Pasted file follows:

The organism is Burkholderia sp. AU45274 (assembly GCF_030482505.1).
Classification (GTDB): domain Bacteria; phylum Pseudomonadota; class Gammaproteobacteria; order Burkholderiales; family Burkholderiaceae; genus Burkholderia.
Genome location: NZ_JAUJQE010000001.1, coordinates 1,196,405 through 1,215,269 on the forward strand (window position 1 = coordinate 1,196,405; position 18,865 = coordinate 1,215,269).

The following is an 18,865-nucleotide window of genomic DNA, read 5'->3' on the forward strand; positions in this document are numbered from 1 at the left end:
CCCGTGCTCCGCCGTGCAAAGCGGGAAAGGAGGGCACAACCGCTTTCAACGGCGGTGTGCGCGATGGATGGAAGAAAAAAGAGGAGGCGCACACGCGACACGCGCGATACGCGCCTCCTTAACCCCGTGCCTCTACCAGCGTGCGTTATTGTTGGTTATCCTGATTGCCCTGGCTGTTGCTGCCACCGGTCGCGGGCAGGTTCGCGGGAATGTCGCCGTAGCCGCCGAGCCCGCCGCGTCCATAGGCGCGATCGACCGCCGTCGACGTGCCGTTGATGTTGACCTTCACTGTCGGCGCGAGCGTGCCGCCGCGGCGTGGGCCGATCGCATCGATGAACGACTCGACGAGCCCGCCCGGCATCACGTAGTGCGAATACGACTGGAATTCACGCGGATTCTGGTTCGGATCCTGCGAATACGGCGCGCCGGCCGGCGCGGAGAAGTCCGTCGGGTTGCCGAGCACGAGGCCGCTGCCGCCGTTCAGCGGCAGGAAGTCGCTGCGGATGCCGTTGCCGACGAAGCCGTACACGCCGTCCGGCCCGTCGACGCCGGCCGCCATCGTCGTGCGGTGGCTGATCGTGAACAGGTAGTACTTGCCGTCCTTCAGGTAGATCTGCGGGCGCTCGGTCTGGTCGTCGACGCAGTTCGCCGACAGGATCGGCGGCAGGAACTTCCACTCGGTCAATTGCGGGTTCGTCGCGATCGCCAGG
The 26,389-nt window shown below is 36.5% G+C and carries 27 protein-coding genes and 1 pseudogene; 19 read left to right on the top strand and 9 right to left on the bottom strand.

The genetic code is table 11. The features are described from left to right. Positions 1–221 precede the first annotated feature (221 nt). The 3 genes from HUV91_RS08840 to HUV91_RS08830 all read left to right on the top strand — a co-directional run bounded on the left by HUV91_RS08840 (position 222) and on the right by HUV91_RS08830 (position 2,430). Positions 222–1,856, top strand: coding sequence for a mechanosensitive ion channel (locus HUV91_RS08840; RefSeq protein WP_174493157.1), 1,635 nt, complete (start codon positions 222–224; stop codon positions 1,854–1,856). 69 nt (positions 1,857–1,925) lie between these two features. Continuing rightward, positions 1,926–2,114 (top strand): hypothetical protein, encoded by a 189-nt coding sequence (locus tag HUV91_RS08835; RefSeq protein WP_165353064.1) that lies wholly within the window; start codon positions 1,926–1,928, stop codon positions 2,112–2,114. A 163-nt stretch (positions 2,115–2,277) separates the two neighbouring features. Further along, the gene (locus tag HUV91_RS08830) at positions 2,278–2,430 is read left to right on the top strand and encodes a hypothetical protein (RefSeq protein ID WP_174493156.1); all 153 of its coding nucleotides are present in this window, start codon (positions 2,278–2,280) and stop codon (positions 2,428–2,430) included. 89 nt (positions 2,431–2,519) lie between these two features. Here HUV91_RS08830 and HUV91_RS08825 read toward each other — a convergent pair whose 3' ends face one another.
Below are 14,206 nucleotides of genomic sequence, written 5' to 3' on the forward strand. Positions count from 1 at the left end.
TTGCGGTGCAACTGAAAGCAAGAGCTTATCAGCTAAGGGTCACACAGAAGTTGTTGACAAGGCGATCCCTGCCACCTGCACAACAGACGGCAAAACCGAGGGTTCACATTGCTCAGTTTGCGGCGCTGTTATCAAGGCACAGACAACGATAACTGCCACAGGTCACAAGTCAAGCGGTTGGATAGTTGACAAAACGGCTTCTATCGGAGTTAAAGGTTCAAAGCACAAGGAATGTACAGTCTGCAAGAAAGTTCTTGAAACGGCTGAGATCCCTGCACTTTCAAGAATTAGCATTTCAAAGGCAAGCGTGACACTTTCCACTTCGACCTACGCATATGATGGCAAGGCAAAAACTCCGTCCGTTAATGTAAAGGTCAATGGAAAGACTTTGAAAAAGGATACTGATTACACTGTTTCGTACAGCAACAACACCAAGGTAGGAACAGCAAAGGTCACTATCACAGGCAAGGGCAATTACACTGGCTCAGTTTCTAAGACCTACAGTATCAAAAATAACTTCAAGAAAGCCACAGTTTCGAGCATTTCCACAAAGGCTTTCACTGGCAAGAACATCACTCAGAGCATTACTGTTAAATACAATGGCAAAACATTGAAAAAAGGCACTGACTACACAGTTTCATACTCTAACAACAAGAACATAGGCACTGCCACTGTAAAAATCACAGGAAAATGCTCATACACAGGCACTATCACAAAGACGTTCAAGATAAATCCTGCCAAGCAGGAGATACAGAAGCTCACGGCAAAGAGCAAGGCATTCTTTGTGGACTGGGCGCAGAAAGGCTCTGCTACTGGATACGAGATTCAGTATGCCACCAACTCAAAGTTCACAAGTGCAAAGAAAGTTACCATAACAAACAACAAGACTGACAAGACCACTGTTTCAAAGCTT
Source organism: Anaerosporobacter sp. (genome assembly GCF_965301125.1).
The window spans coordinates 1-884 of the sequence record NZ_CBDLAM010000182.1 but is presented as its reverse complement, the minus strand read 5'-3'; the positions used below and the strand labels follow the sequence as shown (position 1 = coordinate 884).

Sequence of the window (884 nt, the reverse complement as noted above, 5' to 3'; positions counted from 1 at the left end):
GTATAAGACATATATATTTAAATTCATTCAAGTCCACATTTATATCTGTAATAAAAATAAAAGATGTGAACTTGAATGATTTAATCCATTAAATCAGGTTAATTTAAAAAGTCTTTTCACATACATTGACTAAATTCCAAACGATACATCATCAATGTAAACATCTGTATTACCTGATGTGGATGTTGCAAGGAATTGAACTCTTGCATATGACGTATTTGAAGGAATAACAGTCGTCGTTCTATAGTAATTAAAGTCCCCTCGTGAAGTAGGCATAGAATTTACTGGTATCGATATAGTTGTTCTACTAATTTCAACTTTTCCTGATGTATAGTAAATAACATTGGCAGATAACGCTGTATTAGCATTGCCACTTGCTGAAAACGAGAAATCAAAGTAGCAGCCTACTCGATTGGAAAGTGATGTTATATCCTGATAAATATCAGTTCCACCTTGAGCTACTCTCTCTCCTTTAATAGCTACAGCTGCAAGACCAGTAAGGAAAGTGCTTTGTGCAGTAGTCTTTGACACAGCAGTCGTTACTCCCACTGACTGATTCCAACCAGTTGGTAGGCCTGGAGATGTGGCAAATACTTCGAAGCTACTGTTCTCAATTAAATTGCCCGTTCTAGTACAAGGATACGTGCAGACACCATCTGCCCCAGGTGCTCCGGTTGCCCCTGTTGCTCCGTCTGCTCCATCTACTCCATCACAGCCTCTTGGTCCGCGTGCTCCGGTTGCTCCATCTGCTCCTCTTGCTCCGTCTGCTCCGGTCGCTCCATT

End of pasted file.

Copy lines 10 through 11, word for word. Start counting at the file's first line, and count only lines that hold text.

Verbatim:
Source organism: Anaerosporobacter sp. (genome assembly GCF_965301125.1).
The window spans coordinates 1-884 of the sequence record NZ_CBDLAM010000182.1 but is presented as its reverse complement, the minus strand read 5'-3'; the positions used below and the strand labels follow the sequence as shown (position 1 = coordinate 884).